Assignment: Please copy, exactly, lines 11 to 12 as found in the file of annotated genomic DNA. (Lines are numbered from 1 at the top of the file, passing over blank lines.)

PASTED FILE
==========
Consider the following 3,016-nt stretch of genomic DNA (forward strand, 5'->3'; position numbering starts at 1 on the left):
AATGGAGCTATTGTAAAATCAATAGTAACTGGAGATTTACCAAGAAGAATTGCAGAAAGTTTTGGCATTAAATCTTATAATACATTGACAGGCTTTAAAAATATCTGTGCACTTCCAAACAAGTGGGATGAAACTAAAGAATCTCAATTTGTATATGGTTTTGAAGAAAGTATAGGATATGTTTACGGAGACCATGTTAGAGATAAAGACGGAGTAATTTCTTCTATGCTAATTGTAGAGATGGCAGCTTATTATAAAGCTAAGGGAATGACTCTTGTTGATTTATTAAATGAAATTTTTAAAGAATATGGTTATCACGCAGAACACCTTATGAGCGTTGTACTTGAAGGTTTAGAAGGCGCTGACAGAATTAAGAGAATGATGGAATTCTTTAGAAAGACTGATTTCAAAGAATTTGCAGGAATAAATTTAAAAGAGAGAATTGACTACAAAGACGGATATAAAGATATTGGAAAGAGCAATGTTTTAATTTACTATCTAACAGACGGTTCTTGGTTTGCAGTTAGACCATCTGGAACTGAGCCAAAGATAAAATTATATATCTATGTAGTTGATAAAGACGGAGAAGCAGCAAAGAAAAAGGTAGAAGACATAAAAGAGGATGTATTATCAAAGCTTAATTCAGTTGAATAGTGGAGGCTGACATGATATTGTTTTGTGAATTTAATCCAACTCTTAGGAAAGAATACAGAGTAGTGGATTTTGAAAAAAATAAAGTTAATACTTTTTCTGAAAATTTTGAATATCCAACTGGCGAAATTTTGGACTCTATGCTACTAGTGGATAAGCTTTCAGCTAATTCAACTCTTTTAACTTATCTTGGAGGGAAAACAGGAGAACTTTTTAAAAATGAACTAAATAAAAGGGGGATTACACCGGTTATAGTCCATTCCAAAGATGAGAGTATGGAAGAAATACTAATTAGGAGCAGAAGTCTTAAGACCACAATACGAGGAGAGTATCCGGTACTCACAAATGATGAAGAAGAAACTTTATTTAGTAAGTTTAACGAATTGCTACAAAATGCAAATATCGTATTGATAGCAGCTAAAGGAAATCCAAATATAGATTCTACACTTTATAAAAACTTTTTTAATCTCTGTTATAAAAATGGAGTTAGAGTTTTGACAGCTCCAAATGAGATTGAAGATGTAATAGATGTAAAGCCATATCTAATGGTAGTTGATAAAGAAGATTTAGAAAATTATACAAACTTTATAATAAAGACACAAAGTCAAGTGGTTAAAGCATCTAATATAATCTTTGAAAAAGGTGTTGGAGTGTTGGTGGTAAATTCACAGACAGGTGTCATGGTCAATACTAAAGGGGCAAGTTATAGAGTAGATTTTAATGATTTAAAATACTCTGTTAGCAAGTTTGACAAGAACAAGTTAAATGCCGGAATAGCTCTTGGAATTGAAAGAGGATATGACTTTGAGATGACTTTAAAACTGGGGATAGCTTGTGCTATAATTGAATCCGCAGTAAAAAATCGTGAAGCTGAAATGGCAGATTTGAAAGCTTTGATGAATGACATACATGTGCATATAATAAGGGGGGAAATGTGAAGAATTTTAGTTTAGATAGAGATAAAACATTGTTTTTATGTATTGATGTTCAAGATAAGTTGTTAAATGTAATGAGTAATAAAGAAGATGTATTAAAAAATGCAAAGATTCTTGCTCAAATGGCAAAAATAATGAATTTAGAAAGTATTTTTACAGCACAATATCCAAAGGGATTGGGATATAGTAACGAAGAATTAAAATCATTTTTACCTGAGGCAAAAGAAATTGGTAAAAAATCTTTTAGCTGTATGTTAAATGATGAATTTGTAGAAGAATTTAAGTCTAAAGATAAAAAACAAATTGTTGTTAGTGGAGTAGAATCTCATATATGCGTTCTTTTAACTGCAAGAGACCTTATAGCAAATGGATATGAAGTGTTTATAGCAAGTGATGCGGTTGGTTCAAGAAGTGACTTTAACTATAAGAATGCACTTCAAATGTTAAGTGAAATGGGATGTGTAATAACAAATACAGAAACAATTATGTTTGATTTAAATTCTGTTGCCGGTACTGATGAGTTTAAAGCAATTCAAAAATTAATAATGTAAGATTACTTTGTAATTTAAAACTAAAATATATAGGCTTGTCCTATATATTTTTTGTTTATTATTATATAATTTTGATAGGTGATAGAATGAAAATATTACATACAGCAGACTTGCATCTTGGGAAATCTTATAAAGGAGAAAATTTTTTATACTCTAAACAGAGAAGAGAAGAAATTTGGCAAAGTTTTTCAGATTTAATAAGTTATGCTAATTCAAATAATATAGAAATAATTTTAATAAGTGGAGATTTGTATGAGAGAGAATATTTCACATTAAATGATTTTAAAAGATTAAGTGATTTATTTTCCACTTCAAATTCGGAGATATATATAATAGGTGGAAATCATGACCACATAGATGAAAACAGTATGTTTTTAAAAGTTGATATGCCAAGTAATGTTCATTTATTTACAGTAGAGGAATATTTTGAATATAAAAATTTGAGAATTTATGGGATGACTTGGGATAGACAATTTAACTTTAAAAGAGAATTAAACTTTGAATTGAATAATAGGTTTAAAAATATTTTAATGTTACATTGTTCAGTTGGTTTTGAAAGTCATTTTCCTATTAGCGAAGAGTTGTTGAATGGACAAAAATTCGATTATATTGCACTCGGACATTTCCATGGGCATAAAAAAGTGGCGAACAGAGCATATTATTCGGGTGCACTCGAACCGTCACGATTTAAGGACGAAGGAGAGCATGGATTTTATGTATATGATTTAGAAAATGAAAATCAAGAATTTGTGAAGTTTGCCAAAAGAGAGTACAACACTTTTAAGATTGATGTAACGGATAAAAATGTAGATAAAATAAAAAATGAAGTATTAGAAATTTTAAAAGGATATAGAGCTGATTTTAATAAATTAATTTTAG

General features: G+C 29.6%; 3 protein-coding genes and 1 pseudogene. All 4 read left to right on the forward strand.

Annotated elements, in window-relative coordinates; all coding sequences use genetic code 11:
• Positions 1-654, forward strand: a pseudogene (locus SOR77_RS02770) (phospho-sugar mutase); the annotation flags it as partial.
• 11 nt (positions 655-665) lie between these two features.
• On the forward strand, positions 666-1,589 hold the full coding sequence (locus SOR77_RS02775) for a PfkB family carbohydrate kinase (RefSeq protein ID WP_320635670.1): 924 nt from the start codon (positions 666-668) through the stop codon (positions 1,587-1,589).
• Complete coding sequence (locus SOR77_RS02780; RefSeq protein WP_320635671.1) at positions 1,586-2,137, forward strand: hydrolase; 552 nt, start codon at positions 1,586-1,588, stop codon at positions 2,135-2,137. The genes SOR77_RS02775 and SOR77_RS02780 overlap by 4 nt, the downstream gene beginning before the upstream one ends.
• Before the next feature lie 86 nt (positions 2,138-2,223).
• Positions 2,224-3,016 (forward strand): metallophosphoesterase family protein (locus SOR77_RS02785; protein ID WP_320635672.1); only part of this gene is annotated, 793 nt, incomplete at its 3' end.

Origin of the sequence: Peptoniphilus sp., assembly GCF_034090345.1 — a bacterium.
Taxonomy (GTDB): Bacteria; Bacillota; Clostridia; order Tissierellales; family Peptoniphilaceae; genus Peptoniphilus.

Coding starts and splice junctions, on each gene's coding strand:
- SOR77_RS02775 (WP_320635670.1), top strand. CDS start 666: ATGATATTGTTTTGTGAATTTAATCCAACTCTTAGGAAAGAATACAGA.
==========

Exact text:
Origin of the sequence: Peptoniphilus sp., assembly GCF_034090345.1 — a bacterium.
Taxonomy (GTDB): Bacteria; Bacillota; Clostridia; order Tissierellales; family Peptoniphilaceae; genus Peptoniphilus.